Lab_2_manual - UOIT Chem. 1800, W10: Exp. 2-7.9 2. ATOMIC...

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UOIT Chem. 1800, W10: Exp. 2-7.9 52 2. ATOMIC EMISSION SPECTRA Objectives 1) To observe the atomic emission spectra of two elements: mercury and hydrogen; 2) to calculate the Rydberg constant from the spectrum of the hydrogen atom; 3) to observe the spectra for several cations and note that cations give characteristic colours to flames; 4) to understand spectra are a valuable tool for identifying chemical species. Introduction In the late 19 th century Johann Balmer observed that when electric current was passed through hydrogen gas, the gas emitted light. When the gas was viewed through a spectroscope (see below), he observed discrete, bright lines against a dark background in the visible region of the electromagnetic spectrum. The discrete lines indicate that the hydrogen atom must exist in discrete energy levels. Otherwise, the emitted light would resemble a rainbow. He found he could relate the wavelengths ( ± ) of the lines to a constant, k, using the relationship: (2.1) 11 2 1 22 λ =− ± ² ³ ´ µ k n where ‘n’ was an integer > 2. The series of lines that he observed was called the Balmer series. Subsequently, series of lines were found in the ultraviolet (the Lyman series) and in the infrared (the Paschen, Brackett and Pfund series). These extra lines allowed the generalization of equation (2.1): (2.2) 1 1 2 2 2 ± ² ³ ´ µ R nn H where n 2 > n 1 . R H is known as the Rydberg constant and in this equation has units of reciprocal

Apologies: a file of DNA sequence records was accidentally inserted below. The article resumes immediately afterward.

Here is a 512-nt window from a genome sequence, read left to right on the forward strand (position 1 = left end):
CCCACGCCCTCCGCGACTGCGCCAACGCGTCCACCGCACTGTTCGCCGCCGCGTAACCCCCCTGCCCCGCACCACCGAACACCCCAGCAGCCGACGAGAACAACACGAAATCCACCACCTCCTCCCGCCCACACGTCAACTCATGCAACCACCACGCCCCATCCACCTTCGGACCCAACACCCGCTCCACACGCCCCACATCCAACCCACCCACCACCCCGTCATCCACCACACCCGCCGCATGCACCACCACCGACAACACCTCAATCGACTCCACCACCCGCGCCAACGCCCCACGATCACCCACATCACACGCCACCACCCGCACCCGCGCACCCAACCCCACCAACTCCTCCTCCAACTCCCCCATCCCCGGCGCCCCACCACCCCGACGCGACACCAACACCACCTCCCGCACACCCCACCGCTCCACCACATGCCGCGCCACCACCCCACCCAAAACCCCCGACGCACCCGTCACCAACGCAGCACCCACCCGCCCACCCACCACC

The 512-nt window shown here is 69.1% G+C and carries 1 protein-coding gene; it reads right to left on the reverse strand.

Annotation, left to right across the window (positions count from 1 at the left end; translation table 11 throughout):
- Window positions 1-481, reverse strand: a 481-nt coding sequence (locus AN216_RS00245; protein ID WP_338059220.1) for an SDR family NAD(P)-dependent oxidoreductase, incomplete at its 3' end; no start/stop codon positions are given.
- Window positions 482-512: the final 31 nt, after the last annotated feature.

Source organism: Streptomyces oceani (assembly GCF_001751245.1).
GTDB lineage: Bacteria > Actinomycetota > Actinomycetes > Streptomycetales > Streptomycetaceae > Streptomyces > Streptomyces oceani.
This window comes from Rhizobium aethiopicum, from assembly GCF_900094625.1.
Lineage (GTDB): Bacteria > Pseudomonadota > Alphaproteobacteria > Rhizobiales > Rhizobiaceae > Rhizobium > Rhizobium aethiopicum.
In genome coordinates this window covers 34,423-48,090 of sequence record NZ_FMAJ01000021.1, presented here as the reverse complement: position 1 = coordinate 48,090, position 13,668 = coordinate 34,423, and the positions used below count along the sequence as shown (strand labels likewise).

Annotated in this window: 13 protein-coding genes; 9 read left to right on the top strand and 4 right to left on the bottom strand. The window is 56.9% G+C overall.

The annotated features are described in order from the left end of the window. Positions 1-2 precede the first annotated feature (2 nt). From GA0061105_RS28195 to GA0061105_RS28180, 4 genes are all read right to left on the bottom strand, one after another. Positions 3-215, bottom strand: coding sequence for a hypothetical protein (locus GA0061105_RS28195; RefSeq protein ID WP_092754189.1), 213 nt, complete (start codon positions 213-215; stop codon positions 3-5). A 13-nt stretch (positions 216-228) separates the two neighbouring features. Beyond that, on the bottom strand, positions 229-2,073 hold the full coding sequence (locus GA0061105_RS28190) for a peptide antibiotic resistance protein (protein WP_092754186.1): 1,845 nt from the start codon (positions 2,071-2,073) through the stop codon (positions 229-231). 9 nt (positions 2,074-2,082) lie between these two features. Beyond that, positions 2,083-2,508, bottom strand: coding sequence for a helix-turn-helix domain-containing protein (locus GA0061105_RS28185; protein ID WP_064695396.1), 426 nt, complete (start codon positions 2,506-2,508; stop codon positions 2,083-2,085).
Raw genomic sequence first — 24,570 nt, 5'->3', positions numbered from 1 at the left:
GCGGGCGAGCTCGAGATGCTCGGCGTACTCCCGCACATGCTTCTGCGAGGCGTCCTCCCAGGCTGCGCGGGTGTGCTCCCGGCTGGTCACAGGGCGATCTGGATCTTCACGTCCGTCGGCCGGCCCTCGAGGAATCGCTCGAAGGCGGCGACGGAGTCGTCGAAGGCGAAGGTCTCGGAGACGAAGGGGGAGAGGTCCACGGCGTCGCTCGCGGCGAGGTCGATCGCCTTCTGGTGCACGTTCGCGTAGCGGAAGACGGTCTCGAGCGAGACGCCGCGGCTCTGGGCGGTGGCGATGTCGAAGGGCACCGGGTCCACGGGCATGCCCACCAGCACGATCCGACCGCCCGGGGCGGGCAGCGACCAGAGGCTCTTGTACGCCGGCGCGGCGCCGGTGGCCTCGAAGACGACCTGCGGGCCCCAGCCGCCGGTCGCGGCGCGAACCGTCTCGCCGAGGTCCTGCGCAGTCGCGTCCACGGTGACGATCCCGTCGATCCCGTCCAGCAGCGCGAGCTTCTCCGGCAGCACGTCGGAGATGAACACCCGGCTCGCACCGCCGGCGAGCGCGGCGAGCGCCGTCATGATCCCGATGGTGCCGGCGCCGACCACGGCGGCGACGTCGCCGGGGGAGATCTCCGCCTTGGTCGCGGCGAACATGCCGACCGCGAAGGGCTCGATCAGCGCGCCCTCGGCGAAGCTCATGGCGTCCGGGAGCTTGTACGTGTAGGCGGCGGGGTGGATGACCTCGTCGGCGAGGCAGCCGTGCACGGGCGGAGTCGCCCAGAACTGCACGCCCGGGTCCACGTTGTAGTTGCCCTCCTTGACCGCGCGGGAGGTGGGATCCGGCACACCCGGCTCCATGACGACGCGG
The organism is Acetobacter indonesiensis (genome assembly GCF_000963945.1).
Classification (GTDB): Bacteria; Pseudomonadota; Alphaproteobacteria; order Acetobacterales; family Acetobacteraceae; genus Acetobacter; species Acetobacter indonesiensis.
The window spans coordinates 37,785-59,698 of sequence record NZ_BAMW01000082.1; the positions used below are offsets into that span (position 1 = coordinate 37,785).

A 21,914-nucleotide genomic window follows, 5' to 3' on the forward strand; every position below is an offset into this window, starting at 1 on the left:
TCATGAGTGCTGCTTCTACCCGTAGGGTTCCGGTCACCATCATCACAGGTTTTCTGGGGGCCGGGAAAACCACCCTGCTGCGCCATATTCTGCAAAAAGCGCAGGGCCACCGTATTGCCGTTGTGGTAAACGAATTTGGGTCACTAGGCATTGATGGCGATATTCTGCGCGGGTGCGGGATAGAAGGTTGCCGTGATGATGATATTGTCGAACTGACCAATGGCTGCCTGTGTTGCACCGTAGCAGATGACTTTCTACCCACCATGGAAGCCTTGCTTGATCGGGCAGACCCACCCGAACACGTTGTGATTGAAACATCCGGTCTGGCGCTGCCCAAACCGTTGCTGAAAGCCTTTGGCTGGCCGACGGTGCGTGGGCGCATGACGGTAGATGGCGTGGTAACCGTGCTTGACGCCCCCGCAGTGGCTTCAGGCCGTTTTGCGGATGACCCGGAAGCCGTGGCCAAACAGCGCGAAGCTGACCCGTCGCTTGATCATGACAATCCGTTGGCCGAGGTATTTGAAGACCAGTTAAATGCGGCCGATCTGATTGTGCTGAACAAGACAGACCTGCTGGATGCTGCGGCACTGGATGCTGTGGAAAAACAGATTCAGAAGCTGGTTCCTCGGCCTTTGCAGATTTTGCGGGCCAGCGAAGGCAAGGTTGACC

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UOIT Chem. 1800, W10: Exp. 2-7.9 53 wavelength (commonly expressed in cm -1 ). The Rydberg constant was a purely empirical value and its literature value is 1.0973 x10 5 cm -1 . It had no theoretical basis until Bohr’s model of the hydrogen atom. In Bohr’s model of the atom the electron is restricted to specific “orbits” circling the nucleus. When it is in the orbit closest to the nucleus the electron has its lowest energy. The lowest energy state (electron in the first orbit) is called the “ground state”. The electron in the lowest orbit can be raised (excited) to a higher state by the addition of energy. However, the energy must exactly match the energy difference between the initial and final states; the electron can only absorb energy in discrete (“quantized”) amounts. When the electron returns to the ground state (or any lower energy state) it will emit energy exactly equal to the energy difference between the upper and lower states. This is why the spectrum of the hydrogen gas appears as discrete lines. Bohr postulated that electrons existed with discrete (or quantized) amounts of angular momentum as they circled the nucleus. Based on this assumption Bohr derived a theoretical expression for the energy levels of the electron in the hydrogen atom: (2.3) E Zem hn n e = 24 0 2 2 2 8 1 ε where: m e = mass of an electron e = charge on an electron h = Planck’s constant ± 0 = permittivity of free space Z = atomic number n = integer The first four of these are constants and Z = 1 for hydrogen. The (1 / n 2 ) factor means the electron is limited to discrete energy levels. If the constants are evaluated, then for hydrogen the
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UOIT Chem. 1800, W10: Exp. 2-7.9
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This note was uploaded on 11/11/2010 for the course CHEMISTRY CHEM1800 taught by Professor Krista during the Winter '10 term at UOIT.

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Lab_2_manual - UOIT Chem. 1800, W10: Exp. 2-7.9 2. ATOMIC...

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